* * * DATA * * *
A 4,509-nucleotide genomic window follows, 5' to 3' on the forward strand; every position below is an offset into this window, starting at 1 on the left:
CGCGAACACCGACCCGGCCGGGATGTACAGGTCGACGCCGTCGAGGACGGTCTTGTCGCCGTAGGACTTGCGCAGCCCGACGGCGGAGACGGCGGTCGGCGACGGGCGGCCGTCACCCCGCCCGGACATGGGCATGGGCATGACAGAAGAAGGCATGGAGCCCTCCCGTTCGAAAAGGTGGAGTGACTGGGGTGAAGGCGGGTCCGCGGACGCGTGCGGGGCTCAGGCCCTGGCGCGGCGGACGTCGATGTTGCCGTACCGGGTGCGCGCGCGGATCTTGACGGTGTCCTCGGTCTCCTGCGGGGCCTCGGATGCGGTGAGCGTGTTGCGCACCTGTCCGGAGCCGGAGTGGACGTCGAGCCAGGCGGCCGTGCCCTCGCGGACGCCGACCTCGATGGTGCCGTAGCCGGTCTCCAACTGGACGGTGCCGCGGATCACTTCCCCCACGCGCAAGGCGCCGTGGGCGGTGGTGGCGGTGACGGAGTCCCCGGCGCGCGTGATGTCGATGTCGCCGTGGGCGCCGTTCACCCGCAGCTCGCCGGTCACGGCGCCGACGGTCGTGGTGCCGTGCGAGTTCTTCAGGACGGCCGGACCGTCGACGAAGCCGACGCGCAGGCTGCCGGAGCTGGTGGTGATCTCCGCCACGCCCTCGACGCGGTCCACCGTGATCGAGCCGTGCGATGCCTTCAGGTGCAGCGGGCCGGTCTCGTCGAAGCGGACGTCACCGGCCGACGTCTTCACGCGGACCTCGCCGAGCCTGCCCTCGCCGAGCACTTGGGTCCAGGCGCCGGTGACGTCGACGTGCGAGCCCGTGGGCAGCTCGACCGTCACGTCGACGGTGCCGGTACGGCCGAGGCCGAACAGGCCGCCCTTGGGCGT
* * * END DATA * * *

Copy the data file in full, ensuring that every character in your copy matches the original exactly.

A 4,509-nucleotide genomic window follows, 5' to 3' on the forward strand; every position below is an offset into this window, starting at 1 on the left:
CGCGAACACCGACCCGGCCGGGATGTACAGGTCGACGCCGTCGAGGACGGTCTTGTCGCCGTAGGACTTGCGCAGCCCGACGGCGGAGACGGCGGTCGGCGACGGGCGGCCGTCACCCCGCCCGGACATGGGCATGGGCATGACAGAAGAAGGCATGGAGCCCTCCCGTTCGAAAAGGTGGAGTGACTGGGGTGAAGGCGGGTCCGCGGACGCGTGCGGGGCTCAGGCCCTGGCGCGGCGGACGTCGATGTTGCCGTACCGGGTGCGCGCGCGGATCTTGACGGTGTCCTCGGTCTCCTGCGGGGCCTCGGATGCGGTGAGCGTGTTGCGCACCTGTCCGGAGCCGGAGTGGACGTCGAGCCAGGCGGCCGTGCCCTCGCGGACGCCGACCTCGATGGTGCCGTAGCCGGTCTCCAACTGGACGGTGCCGCGGATCACTTCCCCCACGCGCAAGGCGCCGTGGGCGGTGGTGGCGGTGACGGAGTCCCCGGCGCGCGTGATGTCGATGTCGCCGTGGGCGCCGTTCACCCGCAGCTCGCCGGTCACGGCGCCGACGGTCGTGGTGCCGTGCGAGTTCTTCAGGACGGCCGGACCGTCGACGAAGCCGACGCGCAGGCTGCCGGAGCTGGTGGTGATCTCCGCCACGCCCTCGACGCGGTCCACCGTGATCGAGCCGTGCGATGCCTTCAGGTGCAGCGGGCCGGTCTCGTCGAAGCGGACGTCACCGGCCGACGTCTTCACGCGGACCTCGCCGAGCCTGCCCTCGCCGAGCACTTGGGTCCAGGCGCCGGTGACGTCGACGTGCGAGCCCGTGGGCAGCTCGACCGTCACGTCGACGGTGCCGGTACGGCCGAGGCCGAACAGGCCGCCCTTGGGCGT